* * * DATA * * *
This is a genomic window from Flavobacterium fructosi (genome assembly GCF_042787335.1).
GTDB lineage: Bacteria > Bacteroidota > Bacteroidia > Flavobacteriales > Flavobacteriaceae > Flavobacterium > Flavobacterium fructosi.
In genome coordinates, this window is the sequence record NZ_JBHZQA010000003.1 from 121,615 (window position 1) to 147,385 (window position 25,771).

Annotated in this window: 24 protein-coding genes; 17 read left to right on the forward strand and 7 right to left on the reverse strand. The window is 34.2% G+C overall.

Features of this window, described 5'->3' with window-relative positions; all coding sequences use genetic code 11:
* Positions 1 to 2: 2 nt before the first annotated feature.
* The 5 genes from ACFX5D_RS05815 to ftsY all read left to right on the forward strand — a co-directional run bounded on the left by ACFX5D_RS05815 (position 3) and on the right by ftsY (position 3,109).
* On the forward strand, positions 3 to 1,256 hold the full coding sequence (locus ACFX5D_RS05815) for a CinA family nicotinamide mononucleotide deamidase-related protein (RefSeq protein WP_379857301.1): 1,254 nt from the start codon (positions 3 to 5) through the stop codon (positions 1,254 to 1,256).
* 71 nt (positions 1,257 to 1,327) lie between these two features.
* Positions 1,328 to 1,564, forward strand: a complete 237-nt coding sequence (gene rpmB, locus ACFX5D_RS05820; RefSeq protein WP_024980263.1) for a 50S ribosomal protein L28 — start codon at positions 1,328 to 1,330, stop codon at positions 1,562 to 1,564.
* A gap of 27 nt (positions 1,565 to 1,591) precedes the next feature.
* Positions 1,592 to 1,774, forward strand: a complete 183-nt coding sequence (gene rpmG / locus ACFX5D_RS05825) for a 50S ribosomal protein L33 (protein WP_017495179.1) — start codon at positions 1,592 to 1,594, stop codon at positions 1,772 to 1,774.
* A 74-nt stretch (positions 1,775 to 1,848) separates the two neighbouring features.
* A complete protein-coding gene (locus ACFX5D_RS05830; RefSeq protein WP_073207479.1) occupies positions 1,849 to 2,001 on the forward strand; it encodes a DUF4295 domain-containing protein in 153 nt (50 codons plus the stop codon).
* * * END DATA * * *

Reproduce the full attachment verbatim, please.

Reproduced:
This is a genomic window from Flavobacterium fructosi (genome assembly GCF_042787335.1).
GTDB lineage: Bacteria > Bacteroidota > Bacteroidia > Flavobacteriales > Flavobacteriaceae > Flavobacterium > Flavobacterium fructosi.
In genome coordinates, this window is the sequence record NZ_JBHZQA010000003.1 from 121,615 (window position 1) to 147,385 (window position 25,771).

Annotated in this window: 24 protein-coding genes; 17 read left to right on the forward strand and 7 right to left on the reverse strand. The window is 34.2% G+C overall.

Features of this window, described 5'->3' with window-relative positions; all coding sequences use genetic code 11:
* Positions 1 to 2: 2 nt before the first annotated feature.
* The 5 genes from ACFX5D_RS05815 to ftsY all read left to right on the forward strand — a co-directional run bounded on the left by ACFX5D_RS05815 (position 3) and on the right by ftsY (position 3,109).
* On the forward strand, positions 3 to 1,256 hold the full coding sequence (locus ACFX5D_RS05815) for a CinA family nicotinamide mononucleotide deamidase-related protein (RefSeq protein WP_379857301.1): 1,254 nt from the start codon (positions 3 to 5) through the stop codon (positions 1,254 to 1,256).
* 71 nt (positions 1,257 to 1,327) lie between these two features.
* Positions 1,328 to 1,564, forward strand: a complete 237-nt coding sequence (gene rpmB, locus ACFX5D_RS05820; RefSeq protein WP_024980263.1) for a 50S ribosomal protein L28 — start codon at positions 1,328 to 1,330, stop codon at positions 1,562 to 1,564.
* A gap of 27 nt (positions 1,565 to 1,591) precedes the next feature.
* Positions 1,592 to 1,774, forward strand: a complete 183-nt coding sequence (gene rpmG / locus ACFX5D_RS05825) for a 50S ribosomal protein L33 (protein WP_017495179.1) — start codon at positions 1,592 to 1,594, stop codon at positions 1,772 to 1,774.
* A 74-nt stretch (positions 1,775 to 1,848) separates the two neighbouring features.
* A complete protein-coding gene (locus ACFX5D_RS05830; RefSeq protein WP_073207479.1) occupies positions 1,849 to 2,001 on the forward strand; it encodes a DUF4295 domain-containing protein in 153 nt (50 codons plus the stop codon).